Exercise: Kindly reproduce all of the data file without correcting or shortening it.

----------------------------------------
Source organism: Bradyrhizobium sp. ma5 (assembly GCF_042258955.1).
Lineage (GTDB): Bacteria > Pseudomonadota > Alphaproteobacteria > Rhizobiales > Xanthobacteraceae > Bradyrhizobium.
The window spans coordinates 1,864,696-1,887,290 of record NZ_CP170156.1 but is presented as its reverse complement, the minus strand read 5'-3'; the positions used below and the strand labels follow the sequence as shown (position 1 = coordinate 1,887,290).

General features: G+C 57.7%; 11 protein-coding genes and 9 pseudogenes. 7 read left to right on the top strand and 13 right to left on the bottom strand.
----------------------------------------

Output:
Source organism: Bradyrhizobium sp. ma5 (assembly GCF_042258955.1).
Lineage (GTDB): Bacteria > Pseudomonadota > Alphaproteobacteria > Rhizobiales > Xanthobacteraceae > Bradyrhizobium.
The window spans coordinates 1,864,696-1,887,290 of record NZ_CP170156.1 but is presented as its reverse complement, the minus strand read 5'-3'; the positions used below and the strand labels follow the sequence as shown (position 1 = coordinate 1,887,290).

General features: G+C 57.7%; 11 protein-coding genes and 9 pseudogenes. 7 read left to right on the top strand and 13 right to left on the bottom strand.